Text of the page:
Phantom Brave is very much a turn for the unexpected from Nippon Ichi, a game that (for the most part) puts away the upbeat comedy styling’s of their other titles and instead tells a story that’s bitter-sweet.
For those who enjoyed Disgaea, Makai Kingdom represents Nippon Ichi pretty much throwing the kitchen sink at the Tactical RPG genre. It’s bigger, more wacky and pushes the idea of what can be included in a battle further than any other title.
Nippon Ichi had thrown the kitchen sink at the original Disgaea game and when it came time to produce a sequel it was going to be hard to find ways in which to further innovate the game. Instead a new-found focus on storytelling and a few lighter modifications to an already great system make Disgaea 2 something of a love or hate it sequel.
It’s hard to believe that Tactical RPGs were in a bit of a slump in the west prior to the release of Disgaea. The likes of ‘Final Fantasy Tactics’ had ‘Tactics Ogre’ had set a standard for the genre that was overly-serious and could at times produce lengthy, dry campaigns that required a significant investment in time to beat, even if those games produced great gameplay and narratives. Tactical RPGs were becoming dull and grey in tone. Then Nippon Ichi released Disgaea onto the world and everything changed.
Nippon Ichi’s ‘Disgaea’ series hasn’t seen release on iOS as of 2015, with no announced intention to do so in the near future. This is a great shame because the current phones on the market are more than capable of running the DS or PSP ports of the original game and its sequel. Perhaps the people at Nippon Ichi are afraid they’d break the app-store, with nobody ever having to buy another tactics game with 9999 character levels to achieve and generated levels outside the campaign to give infinite variety? It’s into this vacant spot that Fantasy War Tactics slides, a freemium game that boasts some extremely high production values.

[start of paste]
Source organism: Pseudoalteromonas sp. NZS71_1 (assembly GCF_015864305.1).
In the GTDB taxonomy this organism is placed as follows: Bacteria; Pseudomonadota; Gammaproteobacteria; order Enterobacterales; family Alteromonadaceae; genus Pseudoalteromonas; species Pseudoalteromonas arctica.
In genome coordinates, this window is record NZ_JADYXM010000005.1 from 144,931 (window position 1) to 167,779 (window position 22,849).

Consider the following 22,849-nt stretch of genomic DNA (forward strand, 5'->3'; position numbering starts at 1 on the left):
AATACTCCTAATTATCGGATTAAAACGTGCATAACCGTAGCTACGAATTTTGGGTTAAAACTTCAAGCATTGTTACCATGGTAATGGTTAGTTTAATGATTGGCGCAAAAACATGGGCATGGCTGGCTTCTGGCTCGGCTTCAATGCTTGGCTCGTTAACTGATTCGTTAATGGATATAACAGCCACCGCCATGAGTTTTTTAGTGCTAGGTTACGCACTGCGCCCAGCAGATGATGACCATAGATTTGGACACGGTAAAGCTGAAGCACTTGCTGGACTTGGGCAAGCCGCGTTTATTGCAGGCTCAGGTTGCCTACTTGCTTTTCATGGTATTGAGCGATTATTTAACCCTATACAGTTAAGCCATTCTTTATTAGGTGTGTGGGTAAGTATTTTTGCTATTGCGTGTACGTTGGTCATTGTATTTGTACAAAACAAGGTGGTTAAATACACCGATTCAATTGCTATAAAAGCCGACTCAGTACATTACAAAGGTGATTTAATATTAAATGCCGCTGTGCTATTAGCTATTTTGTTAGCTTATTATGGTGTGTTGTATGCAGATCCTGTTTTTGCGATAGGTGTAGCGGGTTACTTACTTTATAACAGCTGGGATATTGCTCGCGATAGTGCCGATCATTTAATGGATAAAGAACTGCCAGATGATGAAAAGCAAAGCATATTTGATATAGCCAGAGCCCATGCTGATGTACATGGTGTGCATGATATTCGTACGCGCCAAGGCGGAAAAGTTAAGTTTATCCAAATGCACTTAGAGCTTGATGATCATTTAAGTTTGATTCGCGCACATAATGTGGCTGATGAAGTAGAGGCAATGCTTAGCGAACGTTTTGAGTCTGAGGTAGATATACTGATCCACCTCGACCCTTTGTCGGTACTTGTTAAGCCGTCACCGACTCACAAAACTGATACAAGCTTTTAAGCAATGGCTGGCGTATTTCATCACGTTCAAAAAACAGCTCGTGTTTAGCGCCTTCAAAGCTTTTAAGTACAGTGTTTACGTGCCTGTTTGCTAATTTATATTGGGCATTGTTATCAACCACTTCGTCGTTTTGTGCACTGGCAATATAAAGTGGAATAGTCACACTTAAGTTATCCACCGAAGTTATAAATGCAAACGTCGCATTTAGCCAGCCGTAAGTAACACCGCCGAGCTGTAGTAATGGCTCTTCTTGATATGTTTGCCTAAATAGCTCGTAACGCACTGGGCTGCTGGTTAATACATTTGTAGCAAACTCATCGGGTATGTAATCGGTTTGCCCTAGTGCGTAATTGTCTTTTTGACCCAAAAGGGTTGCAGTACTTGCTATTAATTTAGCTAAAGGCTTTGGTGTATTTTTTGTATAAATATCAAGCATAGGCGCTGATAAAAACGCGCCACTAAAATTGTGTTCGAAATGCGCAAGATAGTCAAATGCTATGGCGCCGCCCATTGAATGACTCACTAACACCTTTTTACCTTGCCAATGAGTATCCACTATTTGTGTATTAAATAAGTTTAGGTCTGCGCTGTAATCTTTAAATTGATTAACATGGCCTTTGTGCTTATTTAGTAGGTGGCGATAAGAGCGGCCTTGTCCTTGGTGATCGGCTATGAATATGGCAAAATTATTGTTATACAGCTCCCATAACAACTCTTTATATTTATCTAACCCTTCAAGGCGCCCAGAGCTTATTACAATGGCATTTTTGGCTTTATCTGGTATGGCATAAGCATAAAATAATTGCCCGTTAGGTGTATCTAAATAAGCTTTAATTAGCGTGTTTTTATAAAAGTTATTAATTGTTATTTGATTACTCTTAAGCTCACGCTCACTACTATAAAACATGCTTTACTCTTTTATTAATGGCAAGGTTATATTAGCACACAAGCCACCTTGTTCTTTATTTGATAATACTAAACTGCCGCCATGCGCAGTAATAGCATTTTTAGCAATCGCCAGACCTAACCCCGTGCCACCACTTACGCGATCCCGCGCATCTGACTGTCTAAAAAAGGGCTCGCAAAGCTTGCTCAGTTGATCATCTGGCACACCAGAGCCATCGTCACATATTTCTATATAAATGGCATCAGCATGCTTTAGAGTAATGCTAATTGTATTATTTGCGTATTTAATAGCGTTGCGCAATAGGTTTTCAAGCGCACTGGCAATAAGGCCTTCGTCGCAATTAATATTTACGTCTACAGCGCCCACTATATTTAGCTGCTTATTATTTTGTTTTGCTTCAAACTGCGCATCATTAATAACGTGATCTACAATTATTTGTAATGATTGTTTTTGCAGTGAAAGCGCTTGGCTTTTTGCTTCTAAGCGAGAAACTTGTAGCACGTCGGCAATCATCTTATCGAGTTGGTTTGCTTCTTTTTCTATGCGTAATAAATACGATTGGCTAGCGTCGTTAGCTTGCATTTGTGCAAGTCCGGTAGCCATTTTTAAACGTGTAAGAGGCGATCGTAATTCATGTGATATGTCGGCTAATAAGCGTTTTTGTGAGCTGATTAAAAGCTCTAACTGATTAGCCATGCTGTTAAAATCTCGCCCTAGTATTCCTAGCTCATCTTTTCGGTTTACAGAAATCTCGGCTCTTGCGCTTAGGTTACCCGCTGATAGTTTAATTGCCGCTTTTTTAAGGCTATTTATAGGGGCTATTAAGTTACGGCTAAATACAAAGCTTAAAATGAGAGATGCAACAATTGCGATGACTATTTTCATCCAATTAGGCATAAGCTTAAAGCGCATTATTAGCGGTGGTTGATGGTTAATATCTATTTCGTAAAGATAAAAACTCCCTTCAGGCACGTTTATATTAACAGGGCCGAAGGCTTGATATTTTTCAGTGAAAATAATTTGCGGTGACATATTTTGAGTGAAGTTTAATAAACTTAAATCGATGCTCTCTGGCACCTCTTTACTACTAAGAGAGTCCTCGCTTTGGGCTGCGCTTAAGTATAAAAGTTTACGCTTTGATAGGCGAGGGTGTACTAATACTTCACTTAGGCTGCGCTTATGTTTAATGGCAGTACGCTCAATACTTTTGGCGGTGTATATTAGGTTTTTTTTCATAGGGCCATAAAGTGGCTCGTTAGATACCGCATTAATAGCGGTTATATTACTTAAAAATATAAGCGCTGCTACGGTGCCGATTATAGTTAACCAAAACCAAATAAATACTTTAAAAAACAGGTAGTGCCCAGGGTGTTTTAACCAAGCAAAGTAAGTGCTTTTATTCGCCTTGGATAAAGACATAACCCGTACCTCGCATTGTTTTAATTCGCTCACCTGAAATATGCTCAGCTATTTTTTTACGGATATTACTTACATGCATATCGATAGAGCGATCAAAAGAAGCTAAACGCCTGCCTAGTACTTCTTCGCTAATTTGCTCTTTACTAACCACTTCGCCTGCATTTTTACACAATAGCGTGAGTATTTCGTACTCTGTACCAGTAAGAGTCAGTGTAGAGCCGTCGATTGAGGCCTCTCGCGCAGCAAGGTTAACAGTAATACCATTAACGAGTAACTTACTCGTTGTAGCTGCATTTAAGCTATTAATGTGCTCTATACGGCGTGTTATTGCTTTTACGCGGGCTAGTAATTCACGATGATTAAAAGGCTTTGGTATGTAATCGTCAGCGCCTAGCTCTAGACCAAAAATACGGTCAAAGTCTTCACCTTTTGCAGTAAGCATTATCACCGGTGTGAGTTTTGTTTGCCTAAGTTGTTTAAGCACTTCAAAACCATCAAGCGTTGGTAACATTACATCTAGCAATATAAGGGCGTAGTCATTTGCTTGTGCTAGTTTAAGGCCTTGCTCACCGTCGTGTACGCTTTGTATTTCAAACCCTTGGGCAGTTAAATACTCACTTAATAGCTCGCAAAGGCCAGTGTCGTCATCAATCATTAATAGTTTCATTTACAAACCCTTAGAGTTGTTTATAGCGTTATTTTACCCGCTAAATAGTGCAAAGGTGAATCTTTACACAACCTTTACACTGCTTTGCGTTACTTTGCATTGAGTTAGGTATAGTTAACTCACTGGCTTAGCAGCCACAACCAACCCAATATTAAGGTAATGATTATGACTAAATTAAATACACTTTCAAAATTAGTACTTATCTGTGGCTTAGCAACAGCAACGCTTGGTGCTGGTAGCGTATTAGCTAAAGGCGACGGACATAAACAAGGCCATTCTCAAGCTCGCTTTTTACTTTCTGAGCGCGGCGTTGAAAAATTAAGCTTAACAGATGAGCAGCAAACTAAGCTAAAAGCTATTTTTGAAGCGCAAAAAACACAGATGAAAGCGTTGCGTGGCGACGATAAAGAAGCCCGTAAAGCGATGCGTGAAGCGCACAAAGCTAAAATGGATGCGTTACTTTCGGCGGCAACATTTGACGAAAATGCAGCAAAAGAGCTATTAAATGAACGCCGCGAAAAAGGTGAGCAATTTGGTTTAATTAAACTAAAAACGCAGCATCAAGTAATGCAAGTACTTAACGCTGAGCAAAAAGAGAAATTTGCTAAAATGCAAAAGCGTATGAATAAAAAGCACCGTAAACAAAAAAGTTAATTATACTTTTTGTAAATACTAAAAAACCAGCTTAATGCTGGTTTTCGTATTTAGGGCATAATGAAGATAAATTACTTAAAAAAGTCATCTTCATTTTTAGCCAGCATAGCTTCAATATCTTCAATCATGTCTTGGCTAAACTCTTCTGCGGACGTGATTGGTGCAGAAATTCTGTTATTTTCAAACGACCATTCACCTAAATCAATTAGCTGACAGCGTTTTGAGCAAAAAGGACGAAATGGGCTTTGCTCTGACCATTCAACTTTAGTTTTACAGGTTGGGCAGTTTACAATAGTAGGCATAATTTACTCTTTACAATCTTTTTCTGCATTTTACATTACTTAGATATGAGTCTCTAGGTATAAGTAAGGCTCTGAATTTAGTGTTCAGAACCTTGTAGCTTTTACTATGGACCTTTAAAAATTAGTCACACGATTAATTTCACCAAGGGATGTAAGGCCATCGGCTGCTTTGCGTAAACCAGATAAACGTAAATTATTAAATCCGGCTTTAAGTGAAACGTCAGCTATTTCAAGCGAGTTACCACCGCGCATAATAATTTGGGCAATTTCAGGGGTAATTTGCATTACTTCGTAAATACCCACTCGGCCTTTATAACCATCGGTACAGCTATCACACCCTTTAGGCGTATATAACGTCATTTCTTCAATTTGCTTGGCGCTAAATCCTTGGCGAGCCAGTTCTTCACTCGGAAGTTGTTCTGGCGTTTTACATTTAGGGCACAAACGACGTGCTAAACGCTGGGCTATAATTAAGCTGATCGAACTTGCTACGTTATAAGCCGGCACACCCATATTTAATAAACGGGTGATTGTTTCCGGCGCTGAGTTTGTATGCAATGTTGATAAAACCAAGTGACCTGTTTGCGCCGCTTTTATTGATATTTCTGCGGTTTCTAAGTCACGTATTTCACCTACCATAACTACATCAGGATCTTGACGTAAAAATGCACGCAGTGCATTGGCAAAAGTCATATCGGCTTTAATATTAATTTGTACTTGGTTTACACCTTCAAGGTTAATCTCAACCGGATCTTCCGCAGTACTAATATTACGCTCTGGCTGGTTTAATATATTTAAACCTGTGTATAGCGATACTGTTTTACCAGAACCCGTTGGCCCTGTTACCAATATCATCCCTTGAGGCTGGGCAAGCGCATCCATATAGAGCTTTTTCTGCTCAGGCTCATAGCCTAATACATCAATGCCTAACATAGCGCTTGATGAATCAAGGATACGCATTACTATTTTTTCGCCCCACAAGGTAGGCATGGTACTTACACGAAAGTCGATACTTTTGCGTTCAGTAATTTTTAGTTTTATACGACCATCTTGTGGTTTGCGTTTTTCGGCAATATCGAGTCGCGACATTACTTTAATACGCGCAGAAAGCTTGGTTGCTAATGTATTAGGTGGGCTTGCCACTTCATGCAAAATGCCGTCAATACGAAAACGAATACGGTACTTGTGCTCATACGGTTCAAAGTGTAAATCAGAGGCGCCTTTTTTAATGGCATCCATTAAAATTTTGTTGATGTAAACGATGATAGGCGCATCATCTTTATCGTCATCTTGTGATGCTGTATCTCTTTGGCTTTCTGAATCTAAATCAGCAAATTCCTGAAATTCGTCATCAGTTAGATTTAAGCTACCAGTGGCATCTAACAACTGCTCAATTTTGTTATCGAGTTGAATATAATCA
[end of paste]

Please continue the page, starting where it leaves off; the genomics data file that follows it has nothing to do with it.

It’s hard to believe that the humble Tactics RPG wasn’t always as popular as it is today; with releases in its genre cooling after the Shining Force series abruptly stopped and Final Fantasy Tactics put a full stop on how they should be made. However the release of the Gameboy Advance brought a lot of such titles into the fold as a viable mobile genre and sparked interest again. On the PS2, a company called Nippon Ichi Software managed to create an art form out of such titles, carving out such brilliant examples of the genre as Disgaea, Phantom Brave, and of course La Pucelle: Tactics.